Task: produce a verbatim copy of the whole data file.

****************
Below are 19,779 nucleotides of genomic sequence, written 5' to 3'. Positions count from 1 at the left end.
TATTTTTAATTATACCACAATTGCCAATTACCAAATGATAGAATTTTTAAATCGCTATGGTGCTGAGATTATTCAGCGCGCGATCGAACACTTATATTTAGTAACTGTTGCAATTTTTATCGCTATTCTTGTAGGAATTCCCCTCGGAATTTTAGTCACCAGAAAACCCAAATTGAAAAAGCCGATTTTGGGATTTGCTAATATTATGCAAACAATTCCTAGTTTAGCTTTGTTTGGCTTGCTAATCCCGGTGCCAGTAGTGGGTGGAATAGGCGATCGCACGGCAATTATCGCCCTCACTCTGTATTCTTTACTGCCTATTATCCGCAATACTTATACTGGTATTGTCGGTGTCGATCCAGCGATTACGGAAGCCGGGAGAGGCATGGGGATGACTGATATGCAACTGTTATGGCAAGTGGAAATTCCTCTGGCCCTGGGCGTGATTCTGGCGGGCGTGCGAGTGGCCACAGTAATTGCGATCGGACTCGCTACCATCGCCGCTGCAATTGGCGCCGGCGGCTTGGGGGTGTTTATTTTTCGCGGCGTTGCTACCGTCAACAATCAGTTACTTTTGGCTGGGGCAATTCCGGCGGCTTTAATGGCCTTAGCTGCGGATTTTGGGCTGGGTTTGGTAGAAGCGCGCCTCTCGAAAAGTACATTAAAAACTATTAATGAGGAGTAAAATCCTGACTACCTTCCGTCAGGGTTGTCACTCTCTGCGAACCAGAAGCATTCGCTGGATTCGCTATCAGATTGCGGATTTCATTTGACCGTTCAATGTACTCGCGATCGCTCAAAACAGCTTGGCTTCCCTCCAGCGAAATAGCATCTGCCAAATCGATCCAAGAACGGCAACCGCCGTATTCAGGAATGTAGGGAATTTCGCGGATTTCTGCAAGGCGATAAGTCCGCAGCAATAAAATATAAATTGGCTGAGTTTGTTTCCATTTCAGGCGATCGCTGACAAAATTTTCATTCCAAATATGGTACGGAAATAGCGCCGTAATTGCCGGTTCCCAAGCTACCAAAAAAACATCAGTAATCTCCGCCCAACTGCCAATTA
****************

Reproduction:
Below are 19,779 nucleotides of genomic sequence, written 5' to 3'. Positions count from 1 at the left end.
TATTTTTAATTATACCACAATTGCCAATTACCAAATGATAGAATTTTTAAATCGCTATGGTGCTGAGATTATTCAGCGCGCGATCGAACACTTATATTTAGTAACTGTTGCAATTTTTATCGCTATTCTTGTAGGAATTCCCCTCGGAATTTTAGTCACCAGAAAACCCAAATTGAAAAAGCCGATTTTGGGATTTGCTAATATTATGCAAACAATTCCTAGTTTAGCTTTGTTTGGCTTGCTAATCCCGGTGCCAGTAGTGGGTGGAATAGGCGATCGCACGGCAATTATCGCCCTCACTCTGTATTCTTTACTGCCTATTATCCGCAATACTTATACTGGTATTGTCGGTGTCGATCCAGCGATTACGGAAGCCGGGAGAGGCATGGGGATGACTGATATGCAACTGTTATGGCAAGTGGAAATTCCTCTGGCCCTGGGCGTGATTCTGGCGGGCGTGCGAGTGGCCACAGTAATTGCGATCGGACTCGCTACCATCGCCGCTGCAATTGGCGCCGGCGGCTTGGGGGTGTTTATTTTTCGCGGCGTTGCTACCGTCAACAATCAGTTACTTTTGGCTGGGGCAATTCCGGCGGCTTTAATGGCCTTAGCTGCGGATTTTGGGCTGGGTTTGGTAGAAGCGCGCCTCTCGAAAAGTACATTAAAAACTATTAATGAGGAGTAAAATCCTGACTACCTTCCGTCAGGGTTGTCACTCTCTGCGAACCAGAAGCATTCGCTGGATTCGCTATCAGATTGCGGATTTCATTTGACCGTTCAATGTACTCGCGATCGCTCAAAACAGCTTGGCTTCCCTCCAGCGAAATAGCATCTGCCAAATCGATCCAAGAACGGCAACCGCCGTATTCAGGAATGTAGGGAATTTCGCGGATTTCTGCAAGGCGATAAGTCCGCAGCAATAAAATATAAATTGGCTGAGTTTGTTTCCATTTCAGGCGATCGCTGACAAAATTTTCATTCCAAATATGGTACGGAAATAGCGCCGTAATTGCCGGTTCCCAAGCTACCAAAAAAACATCAGTAATCTCCGCCCAACTGCCAATTA